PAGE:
Lewis shares lessons learned from his time on the other side of the table as a VC of Metamorphic Ventures.
Email overload is real. But while virtual mailboxes have become increasingly overcrowded, physical mail is almost an endangered species.
Less mail means that people have more mindshare available for any physical mail they do receive. For Lewis Gersh, this trend presented a major marketing opportunity, and he founded PebblePost to seize on it.
The company tracks customer activity online and then transforms it into a personalized piece of mail sent directly to the user’s home.
“Brands have told us we invented a new channel,” says Lewis, who previously founded a VC firm that funded companies specializing in data-driven marketing. “Much like there was search or social, there’s now programmatic direct mail.”
Over four years, Lewis has raised about $81 million to grow PebblePost. Based on our conversation, here are his top tips for successful fundraising.
Face your headwinds — head on
With decades of experience under his belt — as both an entrepreneur and investor — Lewis had a good foundation when he started fundraising for PebblePost.
But even with enviable relationships and connections, fundraising for PebblePost wasn’t as simple as snapping his fingers.
“Some people would just barf immediately,” Lewis says. “One of my buddies, who’s at a large venture fund and who shall remain nameless, said, ‘Great, just what the world needs: automated junk mail.’”
Other investors didn’t quite see it that way. Lewis helped them see the same potential he did for PebblePost.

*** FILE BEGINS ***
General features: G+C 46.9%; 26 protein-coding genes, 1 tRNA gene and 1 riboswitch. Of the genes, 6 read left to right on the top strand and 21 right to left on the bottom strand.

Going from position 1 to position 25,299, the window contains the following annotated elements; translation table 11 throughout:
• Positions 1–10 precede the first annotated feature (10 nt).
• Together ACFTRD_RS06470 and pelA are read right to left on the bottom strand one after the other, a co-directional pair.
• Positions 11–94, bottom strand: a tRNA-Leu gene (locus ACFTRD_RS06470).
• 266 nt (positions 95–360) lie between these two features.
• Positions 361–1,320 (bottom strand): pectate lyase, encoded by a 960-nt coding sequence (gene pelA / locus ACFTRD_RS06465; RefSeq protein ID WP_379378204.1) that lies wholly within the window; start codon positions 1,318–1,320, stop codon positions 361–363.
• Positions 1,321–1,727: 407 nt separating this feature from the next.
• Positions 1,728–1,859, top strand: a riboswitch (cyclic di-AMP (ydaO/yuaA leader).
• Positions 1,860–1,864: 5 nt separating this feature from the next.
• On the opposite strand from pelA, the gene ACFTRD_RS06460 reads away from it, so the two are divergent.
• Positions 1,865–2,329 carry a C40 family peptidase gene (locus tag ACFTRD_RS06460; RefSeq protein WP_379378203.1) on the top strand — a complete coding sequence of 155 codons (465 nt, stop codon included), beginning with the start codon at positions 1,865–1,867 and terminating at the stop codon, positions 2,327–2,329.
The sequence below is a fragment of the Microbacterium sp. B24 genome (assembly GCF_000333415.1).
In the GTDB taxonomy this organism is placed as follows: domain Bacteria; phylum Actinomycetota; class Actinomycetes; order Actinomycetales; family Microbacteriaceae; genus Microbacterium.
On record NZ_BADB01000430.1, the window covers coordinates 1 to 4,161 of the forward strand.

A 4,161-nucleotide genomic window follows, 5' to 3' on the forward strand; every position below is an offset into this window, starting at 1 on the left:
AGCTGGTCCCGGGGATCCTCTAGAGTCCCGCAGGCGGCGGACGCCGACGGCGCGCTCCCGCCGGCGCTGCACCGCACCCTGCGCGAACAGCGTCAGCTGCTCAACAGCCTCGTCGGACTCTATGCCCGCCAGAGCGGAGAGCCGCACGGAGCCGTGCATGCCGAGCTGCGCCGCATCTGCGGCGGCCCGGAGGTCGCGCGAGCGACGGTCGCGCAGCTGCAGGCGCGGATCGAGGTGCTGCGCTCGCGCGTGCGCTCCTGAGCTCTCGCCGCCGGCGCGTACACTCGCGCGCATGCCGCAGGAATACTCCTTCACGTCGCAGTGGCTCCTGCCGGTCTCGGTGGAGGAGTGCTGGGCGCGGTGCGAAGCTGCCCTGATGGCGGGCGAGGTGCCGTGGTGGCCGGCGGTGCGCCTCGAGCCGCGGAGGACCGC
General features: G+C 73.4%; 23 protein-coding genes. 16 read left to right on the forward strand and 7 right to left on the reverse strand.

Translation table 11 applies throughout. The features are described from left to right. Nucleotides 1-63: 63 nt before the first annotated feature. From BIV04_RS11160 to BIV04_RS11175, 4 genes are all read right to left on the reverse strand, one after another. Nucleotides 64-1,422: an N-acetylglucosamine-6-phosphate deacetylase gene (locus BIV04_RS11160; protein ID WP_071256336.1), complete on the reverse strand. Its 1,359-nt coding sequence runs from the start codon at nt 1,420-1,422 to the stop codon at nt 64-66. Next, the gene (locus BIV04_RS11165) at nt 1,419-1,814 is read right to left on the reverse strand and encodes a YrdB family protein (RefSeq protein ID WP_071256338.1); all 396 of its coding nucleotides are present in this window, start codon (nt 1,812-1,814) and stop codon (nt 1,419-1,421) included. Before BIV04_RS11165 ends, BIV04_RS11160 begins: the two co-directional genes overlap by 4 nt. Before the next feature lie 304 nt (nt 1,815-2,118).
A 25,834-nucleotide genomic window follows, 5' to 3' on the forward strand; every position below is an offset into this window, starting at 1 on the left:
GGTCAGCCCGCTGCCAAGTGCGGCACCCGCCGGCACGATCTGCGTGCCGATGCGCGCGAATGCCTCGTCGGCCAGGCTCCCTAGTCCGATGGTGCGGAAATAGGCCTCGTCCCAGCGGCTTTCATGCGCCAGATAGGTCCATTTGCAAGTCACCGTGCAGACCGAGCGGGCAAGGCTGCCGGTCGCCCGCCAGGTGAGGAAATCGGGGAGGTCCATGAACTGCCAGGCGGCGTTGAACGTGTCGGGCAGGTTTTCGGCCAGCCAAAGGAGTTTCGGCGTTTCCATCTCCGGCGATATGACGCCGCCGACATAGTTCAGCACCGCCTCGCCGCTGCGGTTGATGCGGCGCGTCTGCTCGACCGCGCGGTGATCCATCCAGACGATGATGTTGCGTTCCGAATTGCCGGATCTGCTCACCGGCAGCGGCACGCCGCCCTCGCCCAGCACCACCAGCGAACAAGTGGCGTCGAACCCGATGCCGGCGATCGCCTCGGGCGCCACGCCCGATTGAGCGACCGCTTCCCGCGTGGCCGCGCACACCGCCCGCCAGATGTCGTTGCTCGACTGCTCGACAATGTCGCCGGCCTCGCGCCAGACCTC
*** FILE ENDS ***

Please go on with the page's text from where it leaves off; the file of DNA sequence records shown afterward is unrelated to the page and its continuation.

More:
To win over investors, Lewis recommends telling a story about your company that accounts for the inevitable headwinds.
“There are things every entrepreneur will have if they’re honest with themselves in their venture — macroeconomic, geopolitical, incumbents in the space — risks going on at that point in time for that sector,” he says. Those are the headwinds.
When Lewis first started raising money for PebblePost, junk mail — and how much everyone hates it — was a hot topic thanks to Restoration Hardware, which had the enlightened idea of mailing 17-pound catalogs to customers’ homes. Plus, there were rumors that USPS was on the verge of going bankrupt.
Adding to the issues of the day, “nobody had ever raised early-stage venture for a direct mail venture,” Lewis notes. “So no successful exits.”
“I chose not to try and defend those issues,” he says of PebblePost’s headwinds. Instead, he focused on painting a picture of the opportunity and why it was worth the risks.
“Coming up with a very simple, catchy phrase was critical,” Lewis advises.
“I would go into my pitches saying, ‘I have a seven-syllable pitch for $1 billion opportunity,’” Lewis says. “Programmatic, direct mail.”
That initial soundbite, Lewis says, should be something that an investor can repeat and something that makes them think. Then, you move on to your 20-second elevator pitch.
In Lewis’ case, the pitch included four pithy points: “It’s the largest ad spend next to TV, the highest response rate of any media, has had no new product in 25 years, and is a fragmented ecosystem.”
”That was my exact talk track when I’d get them on the phone. Those four things are a dream of an area to disrupt for an average early-stage VC.”